I was surprised at how much I responded physically to the music — the upbeat hits on Viva La Vida inspiring me to move, bounce and tap. And the ever-charismatic Martin was constantly in motion, running and jumping around the stage, bending over backwards (even a flip), and lying on the stage pretending to be unable to get up.
Their music, performance, and visuals filled me with such joy, such elation like I have not felt in a long time and that is something Coldplay does uniquely and extremely well. They made the evening so very, very special. Even in an arena of that size it still felt intimate in a way, and I can’t even imagine how it felt to be close to the band, or to receive a keepsake like a drum stick or a Chinese-style parasol. (I had similar seats to their previous show at the same venue.) At one point, Martin strutted down the catwalk wearing a huge Chinese animal head (dragon perhaps?) which appeared to bat its eyelashes. Very impressive!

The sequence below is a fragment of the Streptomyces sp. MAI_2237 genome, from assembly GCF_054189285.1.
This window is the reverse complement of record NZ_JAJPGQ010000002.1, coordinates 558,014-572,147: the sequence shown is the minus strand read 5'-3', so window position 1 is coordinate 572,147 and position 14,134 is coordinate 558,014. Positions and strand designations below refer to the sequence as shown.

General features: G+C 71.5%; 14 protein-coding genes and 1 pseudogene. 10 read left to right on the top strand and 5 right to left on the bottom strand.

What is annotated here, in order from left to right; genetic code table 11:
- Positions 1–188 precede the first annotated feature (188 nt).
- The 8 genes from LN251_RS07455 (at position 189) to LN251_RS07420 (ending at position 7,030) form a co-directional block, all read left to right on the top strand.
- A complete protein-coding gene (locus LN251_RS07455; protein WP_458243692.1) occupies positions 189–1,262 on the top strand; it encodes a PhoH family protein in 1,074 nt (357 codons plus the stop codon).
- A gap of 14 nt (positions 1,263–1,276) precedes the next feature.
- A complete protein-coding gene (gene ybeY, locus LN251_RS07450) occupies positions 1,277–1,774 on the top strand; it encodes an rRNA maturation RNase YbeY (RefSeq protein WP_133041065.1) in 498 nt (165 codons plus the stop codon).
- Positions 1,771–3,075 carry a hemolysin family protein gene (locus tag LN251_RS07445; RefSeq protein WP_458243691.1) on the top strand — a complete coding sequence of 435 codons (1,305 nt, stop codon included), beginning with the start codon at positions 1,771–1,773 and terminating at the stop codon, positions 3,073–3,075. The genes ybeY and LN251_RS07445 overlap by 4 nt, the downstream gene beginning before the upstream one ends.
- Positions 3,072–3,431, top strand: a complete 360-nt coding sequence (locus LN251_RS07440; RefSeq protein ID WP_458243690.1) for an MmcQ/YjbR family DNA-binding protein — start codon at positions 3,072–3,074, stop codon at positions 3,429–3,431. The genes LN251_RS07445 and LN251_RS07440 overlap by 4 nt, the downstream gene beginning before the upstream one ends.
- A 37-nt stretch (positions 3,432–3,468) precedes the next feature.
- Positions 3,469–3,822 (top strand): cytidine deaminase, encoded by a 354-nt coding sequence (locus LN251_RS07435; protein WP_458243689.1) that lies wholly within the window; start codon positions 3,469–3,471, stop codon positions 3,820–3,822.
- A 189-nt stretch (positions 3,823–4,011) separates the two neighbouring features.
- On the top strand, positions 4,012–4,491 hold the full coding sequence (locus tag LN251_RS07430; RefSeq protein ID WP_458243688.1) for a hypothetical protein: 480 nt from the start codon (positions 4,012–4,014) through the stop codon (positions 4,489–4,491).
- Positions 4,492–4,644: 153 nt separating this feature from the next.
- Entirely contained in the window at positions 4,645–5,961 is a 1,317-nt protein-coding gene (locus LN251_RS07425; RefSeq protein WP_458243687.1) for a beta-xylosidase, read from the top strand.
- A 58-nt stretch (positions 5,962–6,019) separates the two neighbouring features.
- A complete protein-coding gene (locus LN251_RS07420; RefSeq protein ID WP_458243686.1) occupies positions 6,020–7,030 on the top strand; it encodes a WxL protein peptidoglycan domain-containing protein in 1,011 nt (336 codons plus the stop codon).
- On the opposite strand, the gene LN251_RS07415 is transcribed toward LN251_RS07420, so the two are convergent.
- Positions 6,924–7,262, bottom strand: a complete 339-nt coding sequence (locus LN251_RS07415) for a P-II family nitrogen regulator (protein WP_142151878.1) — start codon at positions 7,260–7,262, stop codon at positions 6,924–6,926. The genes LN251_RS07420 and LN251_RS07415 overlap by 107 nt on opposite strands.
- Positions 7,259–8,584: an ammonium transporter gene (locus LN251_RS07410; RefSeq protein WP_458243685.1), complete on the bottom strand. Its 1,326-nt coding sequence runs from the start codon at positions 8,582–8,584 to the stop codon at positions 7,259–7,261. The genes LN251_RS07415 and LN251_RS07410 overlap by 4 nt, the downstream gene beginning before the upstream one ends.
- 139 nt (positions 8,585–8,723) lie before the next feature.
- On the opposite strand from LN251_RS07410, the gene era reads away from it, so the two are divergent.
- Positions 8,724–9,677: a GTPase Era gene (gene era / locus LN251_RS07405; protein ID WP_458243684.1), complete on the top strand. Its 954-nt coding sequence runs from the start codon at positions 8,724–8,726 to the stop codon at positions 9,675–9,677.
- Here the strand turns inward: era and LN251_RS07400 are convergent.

After nearly two hours of Coldplay I felt as if they had taken my heart and hugged it tightly, making it swell up. I was breathless, euphoric and unsure whether I’d be able to sleep. The concert was definitely a highlight of my year so far, and I really look forward to getting my hands on what will hopefully be a DVD of the back-to-back Vancouver concerts. That’s incredibly special.
Openers Snow Patrol were solid and I enjoyed their heavier live sound, but found the singer’s vocals to be more abrupt. I discovered I liked more songs than I thought, so I may revisit the album of theirs that I own. The first band, Howling Bells, started earlier than the ticket indicated so we caught just the last 2 or 3 songs mostly from the hallways. They sounded pretty great, too.
I was reminded that when you pay for a Coldplay concert, you get more than what you pay for and it’s worth every penny. If you have a chance to go, even if you’re not a big fan, go see them as the whole experience is more than the sum of its parts. And be sure to download your copy of LeftRightLeftRightLeft at Coldplay.com which gives a good sense of the incredible vibe that happens. If you saw them in concert already on this tour, tell me what you thought!